Impact of giving

The Judith and David Coffey Life Lab

In November 2012, the Charles Perkins Centre received a very generous $2 million donation from Judith and David Coffey to establish the Judith and David Coffey Life Lab.

The first of its kind in the world, the Life Lab will create a unique graduate and postgraduate training environment where diverse life, social, economic and physical sciences will be studied for their connections to each other.

A major element of the Life Lab's activity will be to prove that there is a need for change in the way research and innovation is undertaken and we are excited to be taking the lead thanks to the support of Judith and David Coffey.

The lab will focus on the significant challenges created by an unsustainable food system, which degrades the environment it depends on and creates significant societal health problems.
A better understanding of the complexity of the environment-food-health nexus is critical, says Professor John Crawford, previous holder of the Judith and David Coffey Chair in Sustainable Agriculture at the University.

It is fundamental to building a sustainable society, and one that is more robust to face future uncertainties. Our unique approach will be a world-first in shifting research on these growing challenges from treating symptoms to prevention.

David and Judith Coffey, who previously donated $4 million to establish a chair in sustainable agriculture at the University, are passionate about finding solutions to the world's most pressing problems.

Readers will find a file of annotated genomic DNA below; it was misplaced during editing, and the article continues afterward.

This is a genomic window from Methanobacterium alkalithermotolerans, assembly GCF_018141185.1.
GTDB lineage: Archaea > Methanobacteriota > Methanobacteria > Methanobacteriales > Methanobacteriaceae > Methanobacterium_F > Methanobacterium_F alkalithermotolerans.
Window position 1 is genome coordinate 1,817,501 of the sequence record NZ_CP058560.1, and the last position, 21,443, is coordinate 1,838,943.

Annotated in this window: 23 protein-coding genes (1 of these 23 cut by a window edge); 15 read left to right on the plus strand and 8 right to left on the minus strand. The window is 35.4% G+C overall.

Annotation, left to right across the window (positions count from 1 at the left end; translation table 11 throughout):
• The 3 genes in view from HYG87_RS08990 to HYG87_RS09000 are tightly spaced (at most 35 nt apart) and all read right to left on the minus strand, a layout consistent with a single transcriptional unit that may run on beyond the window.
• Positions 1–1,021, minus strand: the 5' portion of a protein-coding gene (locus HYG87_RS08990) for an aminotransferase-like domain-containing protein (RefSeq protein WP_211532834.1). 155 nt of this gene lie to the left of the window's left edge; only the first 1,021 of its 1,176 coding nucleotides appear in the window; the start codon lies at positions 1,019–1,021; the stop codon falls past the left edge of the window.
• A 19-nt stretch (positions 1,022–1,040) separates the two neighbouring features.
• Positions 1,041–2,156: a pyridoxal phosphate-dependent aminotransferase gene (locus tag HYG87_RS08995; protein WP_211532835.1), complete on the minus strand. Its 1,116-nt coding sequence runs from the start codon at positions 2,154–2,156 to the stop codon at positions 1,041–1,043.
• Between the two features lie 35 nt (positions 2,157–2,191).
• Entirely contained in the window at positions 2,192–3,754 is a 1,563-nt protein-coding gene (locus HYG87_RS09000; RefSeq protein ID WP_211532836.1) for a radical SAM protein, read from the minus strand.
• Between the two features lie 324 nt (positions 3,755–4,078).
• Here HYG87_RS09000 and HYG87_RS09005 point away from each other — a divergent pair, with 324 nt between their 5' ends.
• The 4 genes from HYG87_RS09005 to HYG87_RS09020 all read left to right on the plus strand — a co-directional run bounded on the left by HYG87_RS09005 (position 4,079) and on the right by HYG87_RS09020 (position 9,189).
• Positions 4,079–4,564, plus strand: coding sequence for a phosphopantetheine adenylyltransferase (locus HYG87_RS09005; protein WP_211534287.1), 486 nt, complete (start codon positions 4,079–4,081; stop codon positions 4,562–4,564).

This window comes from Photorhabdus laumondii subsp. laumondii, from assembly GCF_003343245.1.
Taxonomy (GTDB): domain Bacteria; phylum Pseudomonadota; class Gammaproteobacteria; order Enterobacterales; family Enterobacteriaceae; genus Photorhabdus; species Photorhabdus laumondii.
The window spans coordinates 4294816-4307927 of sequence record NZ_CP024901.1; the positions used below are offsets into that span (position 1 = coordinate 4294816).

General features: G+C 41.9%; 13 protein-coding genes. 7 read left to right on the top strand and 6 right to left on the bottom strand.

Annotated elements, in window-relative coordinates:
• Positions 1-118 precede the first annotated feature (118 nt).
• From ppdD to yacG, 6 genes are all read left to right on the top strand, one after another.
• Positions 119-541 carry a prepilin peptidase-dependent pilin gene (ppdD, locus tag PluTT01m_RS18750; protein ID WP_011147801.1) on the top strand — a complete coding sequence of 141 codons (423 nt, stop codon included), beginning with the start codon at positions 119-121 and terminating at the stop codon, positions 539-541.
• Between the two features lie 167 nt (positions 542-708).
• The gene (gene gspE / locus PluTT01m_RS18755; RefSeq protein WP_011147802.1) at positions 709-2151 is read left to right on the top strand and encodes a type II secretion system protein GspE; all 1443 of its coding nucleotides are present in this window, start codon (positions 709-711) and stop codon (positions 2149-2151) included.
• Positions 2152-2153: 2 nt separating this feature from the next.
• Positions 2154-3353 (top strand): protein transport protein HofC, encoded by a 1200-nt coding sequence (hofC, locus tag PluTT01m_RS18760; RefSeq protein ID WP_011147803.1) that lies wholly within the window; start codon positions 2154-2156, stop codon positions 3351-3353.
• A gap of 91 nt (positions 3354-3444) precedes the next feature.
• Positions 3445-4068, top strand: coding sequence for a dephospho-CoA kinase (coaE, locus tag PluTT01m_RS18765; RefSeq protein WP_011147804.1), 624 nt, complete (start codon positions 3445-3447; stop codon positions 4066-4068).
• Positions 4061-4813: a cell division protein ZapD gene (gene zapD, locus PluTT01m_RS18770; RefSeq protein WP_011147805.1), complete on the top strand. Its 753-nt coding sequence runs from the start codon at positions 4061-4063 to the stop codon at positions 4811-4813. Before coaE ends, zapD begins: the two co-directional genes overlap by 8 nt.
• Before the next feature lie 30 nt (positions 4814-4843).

"We chose the University of Sydney because it is a community of unorthodox thinkers and brilliant analytical minds,” says Dr Coffey. “As an alumnus of the University, I have seen first-hand what pioneering graduates are capable of given the chance. I want to support the discovery of new approaches to problem solving and we believe the Charles Perkins Centre is best positioned to take on the challenge." He adds that the lab inspires new collaborations between academics, students and researchers across a range of disciplines.

“For the first time, our brightest minds will work together to examine the interconnectivity of socioeconomic, physical and life science factors that create our food system,” he says. “The way these elements interact have far reaching implications for the environment and our health. This gift is important to us because traditional government funding models do not yet support this kind of approach. There is a very real need to forge win/win solutions by acknowledging connections in multifaceted processes, such as food production where increasing consumption is driving a global obesity epidemic and placing unsustainable pressure on degraded soil and water resources.”